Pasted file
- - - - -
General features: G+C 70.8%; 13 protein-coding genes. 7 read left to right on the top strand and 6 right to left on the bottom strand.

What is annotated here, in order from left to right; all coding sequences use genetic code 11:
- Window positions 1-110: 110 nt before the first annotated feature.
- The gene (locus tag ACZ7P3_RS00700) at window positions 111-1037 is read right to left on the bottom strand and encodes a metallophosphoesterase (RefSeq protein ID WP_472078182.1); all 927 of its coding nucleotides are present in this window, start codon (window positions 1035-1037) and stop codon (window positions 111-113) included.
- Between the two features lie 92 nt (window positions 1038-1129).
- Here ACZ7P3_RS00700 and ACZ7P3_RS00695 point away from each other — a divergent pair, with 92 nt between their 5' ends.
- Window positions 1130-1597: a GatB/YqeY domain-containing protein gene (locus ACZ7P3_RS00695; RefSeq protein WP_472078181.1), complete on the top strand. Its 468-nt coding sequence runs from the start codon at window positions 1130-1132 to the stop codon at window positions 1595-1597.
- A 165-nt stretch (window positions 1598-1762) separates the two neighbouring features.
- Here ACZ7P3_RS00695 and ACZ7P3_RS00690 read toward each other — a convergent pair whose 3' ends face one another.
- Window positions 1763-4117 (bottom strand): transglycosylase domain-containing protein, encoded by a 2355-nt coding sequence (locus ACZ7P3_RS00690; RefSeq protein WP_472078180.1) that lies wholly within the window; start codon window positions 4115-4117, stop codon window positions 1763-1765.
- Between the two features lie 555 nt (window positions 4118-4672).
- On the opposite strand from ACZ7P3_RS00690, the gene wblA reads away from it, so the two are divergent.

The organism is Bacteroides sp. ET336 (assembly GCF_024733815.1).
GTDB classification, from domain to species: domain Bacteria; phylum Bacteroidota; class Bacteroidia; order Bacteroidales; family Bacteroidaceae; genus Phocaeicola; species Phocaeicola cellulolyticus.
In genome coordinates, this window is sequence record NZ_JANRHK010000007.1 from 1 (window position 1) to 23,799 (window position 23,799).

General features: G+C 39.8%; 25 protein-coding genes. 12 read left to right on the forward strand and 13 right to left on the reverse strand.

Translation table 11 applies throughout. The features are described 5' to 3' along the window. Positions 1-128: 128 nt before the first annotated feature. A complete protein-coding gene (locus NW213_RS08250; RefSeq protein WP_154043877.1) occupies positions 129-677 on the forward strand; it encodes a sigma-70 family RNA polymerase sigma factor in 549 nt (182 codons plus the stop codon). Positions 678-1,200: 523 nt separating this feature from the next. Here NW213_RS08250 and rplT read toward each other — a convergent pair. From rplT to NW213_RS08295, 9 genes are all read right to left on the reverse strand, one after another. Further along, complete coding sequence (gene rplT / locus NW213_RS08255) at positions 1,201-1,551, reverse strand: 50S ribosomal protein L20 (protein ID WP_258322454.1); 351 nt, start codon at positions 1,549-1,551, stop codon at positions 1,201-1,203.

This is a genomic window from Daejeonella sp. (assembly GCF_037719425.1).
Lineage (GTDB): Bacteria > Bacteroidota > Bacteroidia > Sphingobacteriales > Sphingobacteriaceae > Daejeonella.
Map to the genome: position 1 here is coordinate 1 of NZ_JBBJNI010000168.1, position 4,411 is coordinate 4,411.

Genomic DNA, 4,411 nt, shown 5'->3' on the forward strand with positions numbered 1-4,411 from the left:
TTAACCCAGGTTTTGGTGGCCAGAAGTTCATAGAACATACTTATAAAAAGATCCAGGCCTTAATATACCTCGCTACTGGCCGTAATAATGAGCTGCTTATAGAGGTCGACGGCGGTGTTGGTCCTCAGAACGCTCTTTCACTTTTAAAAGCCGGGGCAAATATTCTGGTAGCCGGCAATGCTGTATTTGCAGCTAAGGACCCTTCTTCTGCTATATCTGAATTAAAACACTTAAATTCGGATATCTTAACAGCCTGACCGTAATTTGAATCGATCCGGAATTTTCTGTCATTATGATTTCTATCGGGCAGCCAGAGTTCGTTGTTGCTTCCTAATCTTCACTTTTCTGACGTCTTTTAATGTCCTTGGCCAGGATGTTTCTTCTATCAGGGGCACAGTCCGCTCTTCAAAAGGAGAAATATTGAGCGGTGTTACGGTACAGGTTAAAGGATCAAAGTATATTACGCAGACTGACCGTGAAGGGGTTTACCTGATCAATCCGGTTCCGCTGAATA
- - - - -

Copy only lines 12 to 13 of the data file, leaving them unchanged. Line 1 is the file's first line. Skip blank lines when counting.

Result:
- On the opposite strand from ACZ7P3_RS00690, the gene wblA reads away from it, so the two are divergent.

The organism is Bacteroides sp. ET336 (assembly GCF_024733815.1).